The Decline And Fall Of Johnny Depp, A Once Great Star And Actor

The decline and fall of Johnny Depp, a fall from grace.The decline from greatness into hell and one of booze and drugs is common in Hollywood.

The decline and fall of Johnny Depp, a fall from grace.

The decline from greatness into hell and one of booze and drugs is common in Hollywood.

And a once great actor Johnny Depp fits that role perfectly.

The year was 1987.

The place Vancouver, Canada.

And that’s where a struggling actor by the name of Johnny Depp shot to stardom – in a series called 21 Jump Street.

Depp played the role of an undercover cop.

He was only 24 years old.

But already at that young age Depp showed all the signs of becoming a major Hollywood star.

It ran for four years and cemented Depp as a major heart-throb and a  good actor.

Prior to getting the role in 21 Jump Street Depp had been the typical struggling actor and the usual unusual childhood shared by many actors.

He was raised in Florida and dropped out of school at age 15. He was in a series of garage bands and when he got married he became a ballpoint-pen salesman to support himself and his wife.  On a visit to Los Angeles he met the actor Nicholas Cage who urged him to become an actor.

His first acting role was in a low-budget horror film,  A Nightmare on Elm Street.

And it was in 1990 when he collaborated with the great director Tim Burton that he was on the road to tremendous success. His lead role in the movie Edward Scissorhands catapulted him into the Hollywood A list.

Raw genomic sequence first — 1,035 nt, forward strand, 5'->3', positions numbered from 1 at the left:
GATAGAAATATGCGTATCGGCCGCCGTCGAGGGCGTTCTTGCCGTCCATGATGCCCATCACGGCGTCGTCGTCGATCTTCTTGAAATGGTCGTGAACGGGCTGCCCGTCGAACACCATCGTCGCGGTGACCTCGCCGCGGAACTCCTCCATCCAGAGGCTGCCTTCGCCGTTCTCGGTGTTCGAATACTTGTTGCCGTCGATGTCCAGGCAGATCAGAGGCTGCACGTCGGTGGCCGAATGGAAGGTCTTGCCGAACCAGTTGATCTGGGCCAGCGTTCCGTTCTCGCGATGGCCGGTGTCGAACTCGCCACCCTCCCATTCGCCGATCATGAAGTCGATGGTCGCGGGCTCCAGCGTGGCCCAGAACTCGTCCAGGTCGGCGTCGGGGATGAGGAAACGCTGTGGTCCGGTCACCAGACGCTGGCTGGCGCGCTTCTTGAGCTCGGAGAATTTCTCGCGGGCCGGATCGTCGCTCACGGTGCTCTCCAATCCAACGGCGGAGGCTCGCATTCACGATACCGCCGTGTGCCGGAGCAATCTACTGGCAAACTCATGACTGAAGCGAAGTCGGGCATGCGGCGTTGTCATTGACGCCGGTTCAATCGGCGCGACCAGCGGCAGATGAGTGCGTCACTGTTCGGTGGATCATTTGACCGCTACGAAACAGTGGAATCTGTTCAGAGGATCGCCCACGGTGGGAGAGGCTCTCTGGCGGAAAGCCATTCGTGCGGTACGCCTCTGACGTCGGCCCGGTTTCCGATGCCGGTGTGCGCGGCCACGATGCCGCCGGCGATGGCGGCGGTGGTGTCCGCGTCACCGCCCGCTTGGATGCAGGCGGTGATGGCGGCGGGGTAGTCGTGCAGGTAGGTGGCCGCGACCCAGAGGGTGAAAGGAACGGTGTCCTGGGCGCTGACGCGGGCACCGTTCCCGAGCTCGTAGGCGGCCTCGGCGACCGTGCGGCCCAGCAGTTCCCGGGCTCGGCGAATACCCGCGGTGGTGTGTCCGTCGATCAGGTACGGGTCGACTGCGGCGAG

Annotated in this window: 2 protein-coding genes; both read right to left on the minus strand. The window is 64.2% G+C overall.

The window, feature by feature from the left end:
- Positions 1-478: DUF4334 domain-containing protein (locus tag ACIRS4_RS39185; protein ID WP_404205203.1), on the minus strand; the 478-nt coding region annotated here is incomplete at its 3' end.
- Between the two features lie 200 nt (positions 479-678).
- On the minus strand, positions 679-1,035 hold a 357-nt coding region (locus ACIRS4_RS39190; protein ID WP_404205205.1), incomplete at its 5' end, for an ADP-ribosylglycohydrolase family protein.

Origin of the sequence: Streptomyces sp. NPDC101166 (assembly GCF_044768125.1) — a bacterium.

From then he got more and more demanding roles and he always delivered – often surprising the critics by his talent.

And then gradually but surely the great actor and major Hollywood personality became an ugly mess – numerous marriages, run-ins with the police and financial difficulties, took their toll.

Today Depp is dissolute, strung out on drugs and drunk an awful lot.

“So are you here to hear the truth?” asks Depp as Russell (an assistant)  brings him a glass of vintage red wine. “It’s full of betrayal.”

“We move to the dining room for a three-course meal of pad thai, duck and gingerbread with berries. Depp sits at the head of the table and motions toward some rolling papers and two equal piles of tobacco and hash, and asks if I mind. I don’t. He pauses for a second. “Well, let’s drink some wine first.”

“This goes on for 72 hours.”

To get the interview the Rolling Stone reporter exchanged almost 200 e-mails for a month for the message  to become clear: Come to London; Johnny Depp wants to bare his soul about his empty bank accounts.”


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